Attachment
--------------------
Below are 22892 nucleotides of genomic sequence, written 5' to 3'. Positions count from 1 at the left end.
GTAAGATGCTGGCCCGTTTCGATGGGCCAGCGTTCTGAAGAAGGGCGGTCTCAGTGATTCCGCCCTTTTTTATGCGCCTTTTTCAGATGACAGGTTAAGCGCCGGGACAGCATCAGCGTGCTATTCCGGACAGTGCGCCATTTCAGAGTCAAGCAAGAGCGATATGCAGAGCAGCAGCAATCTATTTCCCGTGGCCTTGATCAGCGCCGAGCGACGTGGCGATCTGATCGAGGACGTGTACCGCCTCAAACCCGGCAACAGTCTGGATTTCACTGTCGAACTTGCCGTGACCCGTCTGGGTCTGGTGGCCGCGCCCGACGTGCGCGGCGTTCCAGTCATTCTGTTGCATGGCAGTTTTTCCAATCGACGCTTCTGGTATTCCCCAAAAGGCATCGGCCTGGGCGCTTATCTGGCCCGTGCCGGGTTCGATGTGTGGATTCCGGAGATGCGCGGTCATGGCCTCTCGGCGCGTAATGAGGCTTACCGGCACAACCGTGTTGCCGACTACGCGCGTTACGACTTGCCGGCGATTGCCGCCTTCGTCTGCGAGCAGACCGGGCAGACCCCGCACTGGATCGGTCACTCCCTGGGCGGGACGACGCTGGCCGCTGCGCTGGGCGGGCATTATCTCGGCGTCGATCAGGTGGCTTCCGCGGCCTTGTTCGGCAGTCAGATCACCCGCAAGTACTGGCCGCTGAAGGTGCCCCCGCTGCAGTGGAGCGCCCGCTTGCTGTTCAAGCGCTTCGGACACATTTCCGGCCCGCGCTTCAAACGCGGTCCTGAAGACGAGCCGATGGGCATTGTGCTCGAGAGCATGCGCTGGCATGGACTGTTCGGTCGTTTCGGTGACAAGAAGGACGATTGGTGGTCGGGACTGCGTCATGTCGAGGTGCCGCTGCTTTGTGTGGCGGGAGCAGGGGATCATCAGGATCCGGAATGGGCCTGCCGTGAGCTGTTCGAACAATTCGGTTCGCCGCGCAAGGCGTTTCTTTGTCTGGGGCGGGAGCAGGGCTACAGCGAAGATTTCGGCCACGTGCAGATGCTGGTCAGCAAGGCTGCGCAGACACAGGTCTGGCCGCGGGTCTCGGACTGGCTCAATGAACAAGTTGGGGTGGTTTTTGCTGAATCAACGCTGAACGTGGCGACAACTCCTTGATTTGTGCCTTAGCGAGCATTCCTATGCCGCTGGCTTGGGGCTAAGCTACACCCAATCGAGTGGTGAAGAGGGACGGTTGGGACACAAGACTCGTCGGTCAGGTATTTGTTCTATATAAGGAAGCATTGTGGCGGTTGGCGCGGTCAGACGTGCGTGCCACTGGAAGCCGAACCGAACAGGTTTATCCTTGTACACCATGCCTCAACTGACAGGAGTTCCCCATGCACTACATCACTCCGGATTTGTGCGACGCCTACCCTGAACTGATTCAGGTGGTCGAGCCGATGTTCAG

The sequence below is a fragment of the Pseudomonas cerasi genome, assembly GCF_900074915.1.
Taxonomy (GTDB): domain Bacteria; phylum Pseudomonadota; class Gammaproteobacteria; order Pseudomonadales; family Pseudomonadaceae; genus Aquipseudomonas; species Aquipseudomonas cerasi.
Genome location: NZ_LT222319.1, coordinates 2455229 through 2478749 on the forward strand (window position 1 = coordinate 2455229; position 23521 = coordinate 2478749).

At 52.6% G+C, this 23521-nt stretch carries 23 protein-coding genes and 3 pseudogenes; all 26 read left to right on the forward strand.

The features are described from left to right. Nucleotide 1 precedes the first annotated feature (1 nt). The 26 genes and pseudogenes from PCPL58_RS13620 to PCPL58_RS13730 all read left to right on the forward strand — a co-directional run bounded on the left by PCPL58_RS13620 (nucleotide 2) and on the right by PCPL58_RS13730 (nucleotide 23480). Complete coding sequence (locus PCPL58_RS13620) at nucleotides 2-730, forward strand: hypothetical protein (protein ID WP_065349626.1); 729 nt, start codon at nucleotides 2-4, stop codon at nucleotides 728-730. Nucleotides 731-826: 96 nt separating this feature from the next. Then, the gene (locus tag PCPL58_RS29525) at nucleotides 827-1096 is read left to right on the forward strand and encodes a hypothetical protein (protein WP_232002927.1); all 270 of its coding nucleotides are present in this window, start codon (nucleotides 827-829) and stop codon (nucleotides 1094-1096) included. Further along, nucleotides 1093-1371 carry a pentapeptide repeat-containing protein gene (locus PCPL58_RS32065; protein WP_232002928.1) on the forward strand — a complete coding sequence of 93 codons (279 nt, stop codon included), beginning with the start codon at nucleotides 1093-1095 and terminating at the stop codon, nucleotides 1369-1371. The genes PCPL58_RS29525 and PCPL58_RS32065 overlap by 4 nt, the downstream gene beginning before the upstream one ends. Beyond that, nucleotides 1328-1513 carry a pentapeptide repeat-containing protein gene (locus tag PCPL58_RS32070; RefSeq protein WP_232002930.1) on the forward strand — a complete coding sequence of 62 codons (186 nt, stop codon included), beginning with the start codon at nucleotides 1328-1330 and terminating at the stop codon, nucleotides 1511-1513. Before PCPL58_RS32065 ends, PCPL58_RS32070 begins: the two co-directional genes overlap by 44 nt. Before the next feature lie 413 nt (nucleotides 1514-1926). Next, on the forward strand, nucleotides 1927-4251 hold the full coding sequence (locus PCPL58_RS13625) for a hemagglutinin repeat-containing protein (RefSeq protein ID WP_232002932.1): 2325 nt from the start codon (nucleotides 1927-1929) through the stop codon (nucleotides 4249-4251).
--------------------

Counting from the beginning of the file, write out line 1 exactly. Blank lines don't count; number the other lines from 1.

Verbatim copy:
Below are 22892 nucleotides of genomic sequence, written 5' to 3'. Positions count from 1 at the left end.